State Enforcement Actions

State security regulators also engaged in enforcement actions relating to digital assets. On April 13, 2022, Texas State Securities Board issued an emergency cease and desist order to Sand Vegas Casino Club alleging that Sand Vegas Casino Club and other entities and individuals who were involved in the issuance and sale of more than 12,000 “Gambler” and “Golden Gambler” NFTs to fund a virtual casino business. Purchasers of the NFTs, in addition to various other benefits, were entitled to pro rata shares in profits of the online casinos. According to the order, NFTs were issued and sold without registration of their sale in violation of state securities laws, the issuer failed to disclose material information relating to the NFTs, made misleading statements about profitability of the investment in the NFTs, claimed that the NFTs were not subject to regulation under securities laws and, to confuse investors, used a name and a logo similar to those of Las Vegas Sands Corporation with which it had no association. On the same day, Alabama Securities Commission issued a parallel cease and desist order that contained similar allegations. Both orders alleged that defendants’ acts would cause immediate and irreparable harm to the public. Following the orders, OpenSea, a decentralized NFT trading platform, suspended the sale of Sands Vegas Casino Club’s NFTs.

Over the last year, a number of the securities regulators have issued orders concerning the BlockFi companies’ interest-bearing cryptocurrency accounts. On February 14, 2022, the North American Securities Administrators Association and the SEC jointly announced a settlement with BlockFi Lending, LLC. As alleged by the states, BlockFi promoted to retail investors its interest-bearing accounts for digital assets promising high-interest returns in violation of state registration requirements, which resulted in unregistered sale of securities to the investors without necessary disclosure in violation of state securities laws. BlockFi agreed to pay $100 million to settle the charges and stop offering its cryptocurrency accounts to new investors until its investment product is properly registered. At the same time, BlockFi was allowed to continue to deploy digital assets for its existing investors and pay interest to them. Thirty-two state securities regulators agreed to the terms of the settlement and more jurisdictions were expected to follow.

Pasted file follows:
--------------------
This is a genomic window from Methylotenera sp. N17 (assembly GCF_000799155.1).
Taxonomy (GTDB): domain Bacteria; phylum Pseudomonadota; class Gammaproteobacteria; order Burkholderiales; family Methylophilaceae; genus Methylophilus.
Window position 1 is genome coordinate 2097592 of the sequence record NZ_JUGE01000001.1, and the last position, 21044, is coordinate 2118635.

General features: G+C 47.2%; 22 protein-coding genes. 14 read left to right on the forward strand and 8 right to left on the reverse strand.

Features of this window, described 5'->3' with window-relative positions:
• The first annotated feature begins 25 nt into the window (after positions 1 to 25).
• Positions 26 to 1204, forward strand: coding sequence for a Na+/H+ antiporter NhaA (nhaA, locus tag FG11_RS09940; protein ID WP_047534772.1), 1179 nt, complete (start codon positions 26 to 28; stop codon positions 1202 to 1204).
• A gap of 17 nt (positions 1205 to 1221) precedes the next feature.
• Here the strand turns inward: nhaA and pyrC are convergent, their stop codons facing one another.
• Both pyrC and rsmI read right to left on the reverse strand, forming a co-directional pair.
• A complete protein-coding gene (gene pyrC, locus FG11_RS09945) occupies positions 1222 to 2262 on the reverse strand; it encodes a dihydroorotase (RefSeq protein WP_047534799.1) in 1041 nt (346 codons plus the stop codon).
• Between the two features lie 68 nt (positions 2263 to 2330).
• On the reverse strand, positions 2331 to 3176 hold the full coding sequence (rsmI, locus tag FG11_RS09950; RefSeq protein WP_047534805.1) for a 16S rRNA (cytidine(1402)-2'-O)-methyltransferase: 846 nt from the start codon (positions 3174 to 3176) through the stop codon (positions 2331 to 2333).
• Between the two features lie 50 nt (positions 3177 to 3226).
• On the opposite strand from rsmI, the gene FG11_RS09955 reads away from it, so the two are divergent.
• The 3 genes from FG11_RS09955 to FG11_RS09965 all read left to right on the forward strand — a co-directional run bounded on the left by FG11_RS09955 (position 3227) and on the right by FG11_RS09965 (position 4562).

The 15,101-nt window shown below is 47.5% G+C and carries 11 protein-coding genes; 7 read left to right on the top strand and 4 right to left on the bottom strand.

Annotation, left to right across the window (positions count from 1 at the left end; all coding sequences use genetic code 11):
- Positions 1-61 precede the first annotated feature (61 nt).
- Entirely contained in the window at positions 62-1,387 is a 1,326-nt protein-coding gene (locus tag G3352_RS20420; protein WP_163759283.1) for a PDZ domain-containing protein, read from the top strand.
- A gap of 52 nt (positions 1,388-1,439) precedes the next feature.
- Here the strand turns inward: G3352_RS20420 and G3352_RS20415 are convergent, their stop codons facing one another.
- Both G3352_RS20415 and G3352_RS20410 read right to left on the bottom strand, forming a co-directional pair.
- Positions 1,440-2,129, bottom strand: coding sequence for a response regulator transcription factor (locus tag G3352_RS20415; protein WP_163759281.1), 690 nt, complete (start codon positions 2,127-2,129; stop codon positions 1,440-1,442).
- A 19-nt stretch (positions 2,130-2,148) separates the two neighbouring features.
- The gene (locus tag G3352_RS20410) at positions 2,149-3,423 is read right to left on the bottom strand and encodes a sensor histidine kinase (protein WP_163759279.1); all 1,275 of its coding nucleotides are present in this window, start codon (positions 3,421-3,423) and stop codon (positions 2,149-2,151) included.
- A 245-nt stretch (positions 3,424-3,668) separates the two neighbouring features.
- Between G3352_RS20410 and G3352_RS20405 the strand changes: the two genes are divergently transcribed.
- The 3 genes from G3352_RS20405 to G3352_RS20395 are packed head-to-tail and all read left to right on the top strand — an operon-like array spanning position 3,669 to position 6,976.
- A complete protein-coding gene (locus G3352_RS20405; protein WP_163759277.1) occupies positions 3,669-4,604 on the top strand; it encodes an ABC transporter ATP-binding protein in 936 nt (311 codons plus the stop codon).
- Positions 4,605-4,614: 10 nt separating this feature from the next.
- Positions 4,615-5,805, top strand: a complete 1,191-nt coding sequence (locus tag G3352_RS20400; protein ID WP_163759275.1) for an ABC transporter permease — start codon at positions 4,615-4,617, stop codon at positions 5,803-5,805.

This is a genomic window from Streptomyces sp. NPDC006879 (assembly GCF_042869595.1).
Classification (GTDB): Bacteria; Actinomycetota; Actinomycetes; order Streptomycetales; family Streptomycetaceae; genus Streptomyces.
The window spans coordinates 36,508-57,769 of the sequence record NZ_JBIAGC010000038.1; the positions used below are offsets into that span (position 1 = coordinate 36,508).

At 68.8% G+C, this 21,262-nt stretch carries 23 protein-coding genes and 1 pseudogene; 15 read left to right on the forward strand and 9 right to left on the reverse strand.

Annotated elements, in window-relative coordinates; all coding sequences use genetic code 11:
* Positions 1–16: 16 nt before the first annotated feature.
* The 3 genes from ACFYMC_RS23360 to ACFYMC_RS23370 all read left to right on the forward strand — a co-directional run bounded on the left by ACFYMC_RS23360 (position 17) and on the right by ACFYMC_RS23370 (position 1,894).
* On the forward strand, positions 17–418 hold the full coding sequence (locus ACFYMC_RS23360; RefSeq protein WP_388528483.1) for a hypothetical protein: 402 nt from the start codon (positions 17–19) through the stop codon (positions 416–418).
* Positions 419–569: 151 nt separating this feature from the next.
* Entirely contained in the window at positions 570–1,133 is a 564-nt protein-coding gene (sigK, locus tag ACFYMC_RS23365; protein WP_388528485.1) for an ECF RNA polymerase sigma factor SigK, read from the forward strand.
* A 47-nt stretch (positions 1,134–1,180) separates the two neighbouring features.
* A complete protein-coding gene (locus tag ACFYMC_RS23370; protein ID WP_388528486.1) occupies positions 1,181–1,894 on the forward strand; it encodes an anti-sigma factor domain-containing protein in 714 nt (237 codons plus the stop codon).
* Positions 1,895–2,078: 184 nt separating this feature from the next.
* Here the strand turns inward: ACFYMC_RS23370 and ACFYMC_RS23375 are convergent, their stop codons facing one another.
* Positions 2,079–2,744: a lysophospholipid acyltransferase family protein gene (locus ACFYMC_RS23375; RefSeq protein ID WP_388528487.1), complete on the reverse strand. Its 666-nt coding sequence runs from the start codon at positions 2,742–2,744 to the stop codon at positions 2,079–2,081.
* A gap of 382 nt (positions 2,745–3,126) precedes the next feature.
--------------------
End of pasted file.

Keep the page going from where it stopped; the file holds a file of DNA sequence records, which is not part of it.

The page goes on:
As many government agencies are ramping up their enforcement activity in the digital asset space, it is difficult to predict the main thrust of the future enforcement actions. However, the recent trend reveals increased attention to stablecoins (especially after the recent demise of the Luna and Terra stablecoins) and NFTs, in addition to the never-ending line of fraud cases. In the absence of a comprehensive regulatory framework for digital assets, in addition to traditional enforcement by the CFTC and the SEC, other federal and state agencies become involved in regulation and enforcement activity with regard to digital assets. The recently proposed industry-friendly “Responsible Financial Innovation Act,” if enacted, may bring more certainty and clarity for the regulators of the digital asset markets and market participants and replace the current regulation by enforcement regime maintained by various government agencies with overlapping jurisdictions.

Cadwalader’s financial services team hosted Part 3 of its four-part series on capital relief trades yesterday.

You can access webinar replays here:

Registration details on Part 4 will follow.